Estimation of critical torque using intermittent isometric maximal voluntary contractions of the quadriceps in humans

Mark Burnley

    Research output: Contribution to journalArticlepeer-review

    96 Citations (SciVal)


    To determine whether the asymptote of the torque-duration relationship (critical torque) could be estimated from the torque measured at the end of a series of maximal voluntary contractions (MVCs) of the quadriceps, eight healthy men performed eight laboratory tests. Following familiarization, subjects performed two tests in which they were required to perform 60 isometric MVCs over a period of 5 min (3 s contraction, 2 s rest), and five tests involving intermittent isometric contractions at ~35-60% MVC, each performed to task failure. Critical torque was determined using linear regression of the torque-impulse and contraction time during the submaximal tests, and the end-test torque during the MVCs was calculated from the mean of the last six contractions of the test. During the MVCs voluntary torque declined from 263.9 ± 44.6 N.m to 77.8 ± 17.8 N.m. The end-test torque was not different from the critical torque (77.9 ± 15.9 N.m; 95% paired-sample confidence interval, –6.5 to 6.2 N.m). The root mean squared error of the estimation of critical torque from the end-test torque was 7.1 N.m. Twitch interpolation showed that voluntary activation declined from 90.9 ± 6.5% to 66.9 ± 13.1% (P <0.001) and the potentiated doublet response declined from 97.7 ± 23.0 N.m to 46.9 ± 6.7 N.m (P <0.001) during the MVCs, indicating the development of both central and peripheral fatigue. These data indicate that fatigue during 5 min of intermittent isometric MVCs of the quadriceps leads to an end-test torque that closely approximates the critical torque.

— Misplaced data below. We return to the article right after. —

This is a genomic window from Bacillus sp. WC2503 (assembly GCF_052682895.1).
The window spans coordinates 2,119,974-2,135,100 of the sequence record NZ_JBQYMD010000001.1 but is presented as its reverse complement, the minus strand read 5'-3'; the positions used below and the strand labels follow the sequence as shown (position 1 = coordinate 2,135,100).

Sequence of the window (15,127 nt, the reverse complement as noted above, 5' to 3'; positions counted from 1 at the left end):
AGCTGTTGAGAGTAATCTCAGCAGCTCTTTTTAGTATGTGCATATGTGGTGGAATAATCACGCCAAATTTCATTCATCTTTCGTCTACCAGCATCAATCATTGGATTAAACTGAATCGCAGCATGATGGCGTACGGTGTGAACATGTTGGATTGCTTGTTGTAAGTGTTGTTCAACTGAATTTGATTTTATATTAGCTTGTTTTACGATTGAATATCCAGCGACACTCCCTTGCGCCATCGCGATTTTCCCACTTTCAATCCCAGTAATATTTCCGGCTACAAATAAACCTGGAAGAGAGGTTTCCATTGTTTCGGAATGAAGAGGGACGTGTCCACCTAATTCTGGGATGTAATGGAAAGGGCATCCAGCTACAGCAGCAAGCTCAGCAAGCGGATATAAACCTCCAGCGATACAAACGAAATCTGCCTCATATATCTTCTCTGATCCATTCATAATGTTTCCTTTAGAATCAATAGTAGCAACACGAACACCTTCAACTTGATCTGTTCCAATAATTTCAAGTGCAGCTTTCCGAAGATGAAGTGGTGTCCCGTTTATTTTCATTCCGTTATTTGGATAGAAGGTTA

Original languageEnglish
    Pages (from-to)975-983
    Number of pages9
    JournalJournal of Applied Physiology
    Issue number3
    Publication statusPublished - 15 Jan 2009


    Dive into the research topics of 'Estimation of critical torque using intermittent isometric maximal voluntary contractions of the quadriceps in humans'. Together they form a unique fingerprint.

    Cite this